Cite

Jerusalem

Introduction

Jerusalemjəro͞o´sələm, –zələm [key], Heb. Yerushalayim, Arab. Al Quds, city (1994 pop. 578,800), capital of Israel. East Jerusalem is also claimed by Palestinians as a future capital, and most nations have not formally recognized the city as the capital of Israel in the belief that its status remains to be determined by negotiations. A notable exception is the United States, which during the Trump administration recognized (2017) the city as Israel's capital.

Jerusalem is situated on a ridge 2,500 ft (760 m) high that lies west of the Dead Sea and the Jordan River. It is an administrative, religious, educational, cultural, and market center. Tourism and the construction of houses and hotels are the city's major industries. Manufactures include cut and polished diamonds, plastics, clothing, and shoes, and electronic printing and other high-technology industries have been developed. The city is served by road, rail, and air transport.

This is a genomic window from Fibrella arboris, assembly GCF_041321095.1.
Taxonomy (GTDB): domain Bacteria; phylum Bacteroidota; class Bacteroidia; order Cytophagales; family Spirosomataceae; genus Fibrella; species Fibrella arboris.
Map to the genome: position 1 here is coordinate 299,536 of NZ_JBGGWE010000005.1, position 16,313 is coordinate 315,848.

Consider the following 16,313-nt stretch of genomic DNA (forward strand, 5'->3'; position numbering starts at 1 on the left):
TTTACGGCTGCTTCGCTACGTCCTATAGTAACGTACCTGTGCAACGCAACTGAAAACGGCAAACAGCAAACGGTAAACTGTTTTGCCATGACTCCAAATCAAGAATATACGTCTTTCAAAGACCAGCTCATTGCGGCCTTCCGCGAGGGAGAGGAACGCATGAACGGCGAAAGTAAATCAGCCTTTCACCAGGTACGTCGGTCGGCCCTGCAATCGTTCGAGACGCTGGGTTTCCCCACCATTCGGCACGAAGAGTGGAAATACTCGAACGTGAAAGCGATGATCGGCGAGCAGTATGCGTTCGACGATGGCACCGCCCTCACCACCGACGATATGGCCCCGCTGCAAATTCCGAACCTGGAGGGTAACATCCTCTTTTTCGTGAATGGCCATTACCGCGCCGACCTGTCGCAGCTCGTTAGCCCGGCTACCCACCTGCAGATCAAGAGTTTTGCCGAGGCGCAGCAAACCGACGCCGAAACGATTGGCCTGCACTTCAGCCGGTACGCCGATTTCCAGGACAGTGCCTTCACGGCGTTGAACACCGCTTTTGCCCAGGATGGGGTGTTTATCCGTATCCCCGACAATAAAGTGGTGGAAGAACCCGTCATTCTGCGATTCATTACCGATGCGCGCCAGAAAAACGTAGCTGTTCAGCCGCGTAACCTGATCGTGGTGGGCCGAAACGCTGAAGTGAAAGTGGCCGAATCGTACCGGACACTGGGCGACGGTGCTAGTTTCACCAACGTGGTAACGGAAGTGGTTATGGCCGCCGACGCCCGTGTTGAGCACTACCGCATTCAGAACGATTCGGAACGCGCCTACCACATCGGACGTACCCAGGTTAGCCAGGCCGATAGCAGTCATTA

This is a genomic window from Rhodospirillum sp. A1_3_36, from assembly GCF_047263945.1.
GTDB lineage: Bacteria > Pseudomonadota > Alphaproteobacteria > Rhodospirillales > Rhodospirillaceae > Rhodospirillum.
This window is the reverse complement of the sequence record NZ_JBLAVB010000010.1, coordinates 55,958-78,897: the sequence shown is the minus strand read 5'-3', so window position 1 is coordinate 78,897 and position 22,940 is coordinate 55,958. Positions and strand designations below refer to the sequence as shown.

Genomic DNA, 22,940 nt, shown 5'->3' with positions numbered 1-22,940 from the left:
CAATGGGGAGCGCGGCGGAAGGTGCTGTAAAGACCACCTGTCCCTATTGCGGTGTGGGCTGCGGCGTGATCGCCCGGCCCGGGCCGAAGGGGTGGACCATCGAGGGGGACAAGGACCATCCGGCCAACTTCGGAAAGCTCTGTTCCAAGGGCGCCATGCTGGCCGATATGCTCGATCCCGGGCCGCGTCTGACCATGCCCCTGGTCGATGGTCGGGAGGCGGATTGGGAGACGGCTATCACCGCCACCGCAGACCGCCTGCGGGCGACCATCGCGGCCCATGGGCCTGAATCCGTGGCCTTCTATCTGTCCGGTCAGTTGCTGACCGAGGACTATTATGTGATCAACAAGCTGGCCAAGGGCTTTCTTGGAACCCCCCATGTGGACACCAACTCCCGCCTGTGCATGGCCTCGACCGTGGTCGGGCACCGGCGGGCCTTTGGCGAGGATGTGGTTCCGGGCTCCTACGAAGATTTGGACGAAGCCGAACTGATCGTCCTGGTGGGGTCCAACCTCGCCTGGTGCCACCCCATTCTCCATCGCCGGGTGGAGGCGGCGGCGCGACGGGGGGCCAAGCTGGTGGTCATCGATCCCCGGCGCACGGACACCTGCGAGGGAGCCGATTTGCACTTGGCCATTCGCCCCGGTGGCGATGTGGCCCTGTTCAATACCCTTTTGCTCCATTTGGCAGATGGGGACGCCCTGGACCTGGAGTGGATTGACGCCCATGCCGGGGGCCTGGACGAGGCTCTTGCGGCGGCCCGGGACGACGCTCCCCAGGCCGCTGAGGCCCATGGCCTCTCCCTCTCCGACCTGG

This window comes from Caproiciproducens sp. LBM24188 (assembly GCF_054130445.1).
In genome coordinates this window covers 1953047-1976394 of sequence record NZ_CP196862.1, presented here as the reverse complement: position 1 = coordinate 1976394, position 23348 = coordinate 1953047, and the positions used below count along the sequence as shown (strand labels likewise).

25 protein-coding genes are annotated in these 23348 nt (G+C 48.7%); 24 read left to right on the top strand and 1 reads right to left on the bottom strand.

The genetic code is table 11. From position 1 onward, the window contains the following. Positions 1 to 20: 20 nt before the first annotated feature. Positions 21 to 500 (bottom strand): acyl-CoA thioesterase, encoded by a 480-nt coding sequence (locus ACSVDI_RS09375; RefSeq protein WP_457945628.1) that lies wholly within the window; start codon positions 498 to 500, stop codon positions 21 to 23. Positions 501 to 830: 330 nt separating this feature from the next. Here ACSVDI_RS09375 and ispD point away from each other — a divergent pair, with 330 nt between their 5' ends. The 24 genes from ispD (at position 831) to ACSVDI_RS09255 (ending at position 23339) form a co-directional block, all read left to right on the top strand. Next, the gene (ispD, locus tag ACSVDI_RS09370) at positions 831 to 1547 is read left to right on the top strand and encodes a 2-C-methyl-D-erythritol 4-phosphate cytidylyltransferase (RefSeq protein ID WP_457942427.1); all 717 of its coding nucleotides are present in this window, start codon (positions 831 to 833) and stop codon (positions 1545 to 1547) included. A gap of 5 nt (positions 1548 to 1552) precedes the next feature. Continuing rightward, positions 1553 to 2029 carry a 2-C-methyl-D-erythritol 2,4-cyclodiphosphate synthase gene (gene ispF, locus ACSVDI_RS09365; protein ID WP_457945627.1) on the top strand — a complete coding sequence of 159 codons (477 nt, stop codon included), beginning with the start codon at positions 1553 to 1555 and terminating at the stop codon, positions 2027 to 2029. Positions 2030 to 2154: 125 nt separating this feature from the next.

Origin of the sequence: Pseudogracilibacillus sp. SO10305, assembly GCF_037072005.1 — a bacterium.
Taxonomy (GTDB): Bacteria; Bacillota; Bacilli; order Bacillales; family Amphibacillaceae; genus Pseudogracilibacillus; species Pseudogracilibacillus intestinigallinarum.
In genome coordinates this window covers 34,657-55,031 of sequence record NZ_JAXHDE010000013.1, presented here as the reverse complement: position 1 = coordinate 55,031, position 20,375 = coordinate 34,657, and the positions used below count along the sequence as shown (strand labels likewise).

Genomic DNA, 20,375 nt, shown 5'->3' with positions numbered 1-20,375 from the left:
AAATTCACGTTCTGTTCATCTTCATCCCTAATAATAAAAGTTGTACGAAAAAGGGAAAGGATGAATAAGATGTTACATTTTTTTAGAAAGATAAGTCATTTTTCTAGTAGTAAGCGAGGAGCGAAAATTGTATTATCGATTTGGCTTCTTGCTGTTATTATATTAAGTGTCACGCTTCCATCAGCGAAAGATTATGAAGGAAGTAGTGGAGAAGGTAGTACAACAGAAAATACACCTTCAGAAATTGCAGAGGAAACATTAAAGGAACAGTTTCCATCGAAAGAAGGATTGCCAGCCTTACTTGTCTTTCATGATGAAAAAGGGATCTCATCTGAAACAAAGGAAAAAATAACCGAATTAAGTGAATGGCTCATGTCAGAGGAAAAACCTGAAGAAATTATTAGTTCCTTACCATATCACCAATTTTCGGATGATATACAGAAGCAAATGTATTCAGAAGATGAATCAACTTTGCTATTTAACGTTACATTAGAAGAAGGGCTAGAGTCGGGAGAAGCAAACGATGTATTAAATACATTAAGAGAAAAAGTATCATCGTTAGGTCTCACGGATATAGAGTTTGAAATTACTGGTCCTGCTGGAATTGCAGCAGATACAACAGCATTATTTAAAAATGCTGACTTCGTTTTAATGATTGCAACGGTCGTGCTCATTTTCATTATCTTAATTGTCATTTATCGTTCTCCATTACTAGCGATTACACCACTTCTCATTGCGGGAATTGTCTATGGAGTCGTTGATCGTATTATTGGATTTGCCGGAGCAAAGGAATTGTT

Jerusalem is a holy city for Jews, Christians, and Muslims. Often under the name of Zion, it figures prominently in Jewish and Christian literature as a symbol of the capital of the Messiah. Jerusalem's churches and shrines are legion. The traditional identifications vary in reliability from certainty (such as Gethsemane) to pious supposition (such as the Tomb of the Virgin). The most famous and most difficult identification is that of Calvary. Excavations have been made in Jerusalem since 1835, and after 1967, the Israelis increased this activity. Many of Jerusalem's original streets, including the main Cardo, have been excavated and turned into tourist sites.

Sections in this article:

The Columbia Electronic Encyclopedia, 6th ed. Copyright © 2012, Columbia University Press. All rights reserved.

See more Encyclopedia articles on: Israeli Political Geography